- The Washington Times - Wednesday, April 25, 2012

With the recent announcement of the pending joint venture transaction between ExxonMobil and the Russian state-owned oil company Rosneft, the Russians were asking the world to sweep under the rug their blatant theft of Yukos Oil Co.

Yet Rosneft was among the parties to most benefit from bogus auctions of multibillion-dollar assets and the sham bankruptcy and expropriation of Yukos, once Russia’s largest, most transparent, best-governed and most profitable oil company. From the beginning, Rosneft played a key role in Yukos‘ demise. Today, former Yukos assets make up more than three-quarters of Rosneft’s value.

In September, the European Court of Human Rights ruled that illegal tax and court actions had indeed led to Yukos‘ forced bankruptcy. Now the court has asked both sides to begin “just satisfaction” negotiations - which, in effect, means a price tag will be placed on Russia’s penalty. Yukos will soon submit its significant request for reparations, and the ball will then be firmly in Russia’s court.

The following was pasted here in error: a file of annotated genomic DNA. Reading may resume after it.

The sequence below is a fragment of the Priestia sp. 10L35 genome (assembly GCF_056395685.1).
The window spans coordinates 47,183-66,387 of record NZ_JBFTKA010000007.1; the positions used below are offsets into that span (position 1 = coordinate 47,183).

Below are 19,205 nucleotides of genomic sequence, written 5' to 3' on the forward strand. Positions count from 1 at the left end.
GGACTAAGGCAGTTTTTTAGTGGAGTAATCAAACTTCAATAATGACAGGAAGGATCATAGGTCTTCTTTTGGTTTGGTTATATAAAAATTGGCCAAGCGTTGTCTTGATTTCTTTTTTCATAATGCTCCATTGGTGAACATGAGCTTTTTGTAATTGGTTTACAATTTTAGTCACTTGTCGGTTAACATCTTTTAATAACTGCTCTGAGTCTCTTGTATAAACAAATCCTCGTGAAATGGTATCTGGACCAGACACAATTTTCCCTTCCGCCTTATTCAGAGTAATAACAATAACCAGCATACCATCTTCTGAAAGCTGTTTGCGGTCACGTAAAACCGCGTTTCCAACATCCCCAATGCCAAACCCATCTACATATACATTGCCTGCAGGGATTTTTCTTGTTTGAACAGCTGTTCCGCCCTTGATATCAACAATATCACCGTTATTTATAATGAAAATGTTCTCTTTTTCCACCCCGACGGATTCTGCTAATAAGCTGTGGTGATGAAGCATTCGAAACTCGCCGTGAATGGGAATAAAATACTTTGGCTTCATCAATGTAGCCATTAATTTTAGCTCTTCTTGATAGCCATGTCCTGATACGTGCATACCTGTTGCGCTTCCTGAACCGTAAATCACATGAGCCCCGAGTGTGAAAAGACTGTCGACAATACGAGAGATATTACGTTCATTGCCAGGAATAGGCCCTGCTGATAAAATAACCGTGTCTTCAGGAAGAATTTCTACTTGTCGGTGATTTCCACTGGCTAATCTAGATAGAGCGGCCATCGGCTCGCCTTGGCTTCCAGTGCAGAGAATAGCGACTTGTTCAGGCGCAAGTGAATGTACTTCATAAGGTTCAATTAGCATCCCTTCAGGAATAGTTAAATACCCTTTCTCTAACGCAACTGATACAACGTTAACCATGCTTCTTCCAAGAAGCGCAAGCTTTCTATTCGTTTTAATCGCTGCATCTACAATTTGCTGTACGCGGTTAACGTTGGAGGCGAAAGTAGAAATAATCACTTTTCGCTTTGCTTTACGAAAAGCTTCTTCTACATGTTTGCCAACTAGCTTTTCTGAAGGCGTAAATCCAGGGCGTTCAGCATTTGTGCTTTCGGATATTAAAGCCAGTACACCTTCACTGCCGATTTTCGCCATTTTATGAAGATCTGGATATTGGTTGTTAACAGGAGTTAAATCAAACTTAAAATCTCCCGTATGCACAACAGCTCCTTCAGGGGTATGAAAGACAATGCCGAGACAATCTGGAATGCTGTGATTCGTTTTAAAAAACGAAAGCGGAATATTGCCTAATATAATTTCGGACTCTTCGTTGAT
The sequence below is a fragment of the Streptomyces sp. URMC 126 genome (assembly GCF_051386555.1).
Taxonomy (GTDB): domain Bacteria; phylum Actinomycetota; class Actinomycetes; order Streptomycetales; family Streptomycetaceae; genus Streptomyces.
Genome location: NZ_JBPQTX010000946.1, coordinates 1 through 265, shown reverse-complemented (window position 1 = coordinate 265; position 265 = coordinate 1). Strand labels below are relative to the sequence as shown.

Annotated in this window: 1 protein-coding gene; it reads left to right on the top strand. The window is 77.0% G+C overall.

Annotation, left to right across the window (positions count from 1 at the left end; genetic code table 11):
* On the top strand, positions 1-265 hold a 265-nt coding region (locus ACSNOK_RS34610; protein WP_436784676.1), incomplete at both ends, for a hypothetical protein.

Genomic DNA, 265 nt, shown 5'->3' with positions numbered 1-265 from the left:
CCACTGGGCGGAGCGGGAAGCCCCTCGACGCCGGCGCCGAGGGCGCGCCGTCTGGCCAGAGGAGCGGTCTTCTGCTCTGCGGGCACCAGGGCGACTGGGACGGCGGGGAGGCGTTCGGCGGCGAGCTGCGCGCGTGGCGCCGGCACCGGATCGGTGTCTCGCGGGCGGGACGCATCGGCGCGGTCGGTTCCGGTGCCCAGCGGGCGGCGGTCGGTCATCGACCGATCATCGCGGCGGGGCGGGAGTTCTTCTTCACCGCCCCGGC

ExxonMobil is joining forces with a company built on stolen assets. Unfortunately for ExxonMobil, this is the only option it has to access high-risk Russian Arctic exploration assets that could very easily contain massive reserves. Conversely, the deal will give Russia’s state-controlled oil company a foothold in U.S. reserves and offer access to sensitive energy and other kinds of technology. But Prime Minister and President-elect Vladimir Putin and his band of thugs have hardly been friendly to the United States.


Russia stole Yukos, and everyone knows it. Russia hopes this deal will go forward without a fuss. More than 50,000 Yukos shareholders and individual and institutional investors in the United States and elsewhere were wrongly deprived of their investment by illegal Russian actions. A fuss must be made. Shareholder voices must continue to be heard.

BRUCE K. MISAMORE

Former chief financial officer

Yukos Oil Co.

Houston